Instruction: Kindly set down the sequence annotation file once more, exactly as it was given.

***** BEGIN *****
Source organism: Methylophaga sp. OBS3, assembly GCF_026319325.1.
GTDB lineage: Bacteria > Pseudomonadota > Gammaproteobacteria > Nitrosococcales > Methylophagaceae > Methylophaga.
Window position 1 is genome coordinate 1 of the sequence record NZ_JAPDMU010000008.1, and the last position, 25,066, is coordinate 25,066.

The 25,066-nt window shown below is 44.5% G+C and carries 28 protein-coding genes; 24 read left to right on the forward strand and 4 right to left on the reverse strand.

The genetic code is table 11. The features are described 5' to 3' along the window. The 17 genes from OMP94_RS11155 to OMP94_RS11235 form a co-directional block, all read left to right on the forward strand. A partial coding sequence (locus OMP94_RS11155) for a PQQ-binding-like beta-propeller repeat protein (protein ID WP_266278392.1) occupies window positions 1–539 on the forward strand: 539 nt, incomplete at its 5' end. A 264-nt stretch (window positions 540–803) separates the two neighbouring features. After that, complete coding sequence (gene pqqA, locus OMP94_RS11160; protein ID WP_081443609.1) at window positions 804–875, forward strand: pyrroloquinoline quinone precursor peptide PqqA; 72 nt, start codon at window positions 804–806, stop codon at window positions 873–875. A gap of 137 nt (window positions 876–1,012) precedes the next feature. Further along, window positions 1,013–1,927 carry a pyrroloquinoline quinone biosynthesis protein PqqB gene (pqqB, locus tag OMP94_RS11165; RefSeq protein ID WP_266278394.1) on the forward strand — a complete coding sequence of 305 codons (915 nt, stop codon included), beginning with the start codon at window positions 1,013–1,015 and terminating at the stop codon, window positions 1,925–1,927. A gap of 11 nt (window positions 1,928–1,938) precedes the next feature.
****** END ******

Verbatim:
Source organism: Methylophaga sp. OBS3, assembly GCF_026319325.1.
GTDB lineage: Bacteria > Pseudomonadota > Gammaproteobacteria > Nitrosococcales > Methylophagaceae > Methylophaga.
Window position 1 is genome coordinate 1 of the sequence record NZ_JAPDMU010000008.1, and the last position, 25,066, is coordinate 25,066.

The 25,066-nt window shown below is 44.5% G+C and carries 28 protein-coding genes; 24 read left to right on the forward strand and 4 right to left on the reverse strand.

The genetic code is table 11. The features are described 5' to 3' along the window. The 17 genes from OMP94_RS11155 to OMP94_RS11235 form a co-directional block, all read left to right on the forward strand. A partial coding sequence (locus OMP94_RS11155) for a PQQ-binding-like beta-propeller repeat protein (protein ID WP_266278392.1) occupies window positions 1–539 on the forward strand: 539 nt, incomplete at its 5' end. A 264-nt stretch (window positions 540–803) separates the two neighbouring features. After that, complete coding sequence (gene pqqA, locus OMP94_RS11160; protein ID WP_081443609.1) at window positions 804–875, forward strand: pyrroloquinoline quinone precursor peptide PqqA; 72 nt, start codon at window positions 804–806, stop codon at window positions 873–875. A gap of 137 nt (window positions 876–1,012) precedes the next feature. Further along, window positions 1,013–1,927 carry a pyrroloquinoline quinone biosynthesis protein PqqB gene (pqqB, locus tag OMP94_RS11165; RefSeq protein ID WP_266278394.1) on the forward strand — a complete coding sequence of 305 codons (915 nt, stop codon included), beginning with the start codon at window positions 1,013–1,015 and terminating at the stop codon, window positions 1,925–1,927. A gap of 11 nt (window positions 1,928–1,938) precedes the next feature.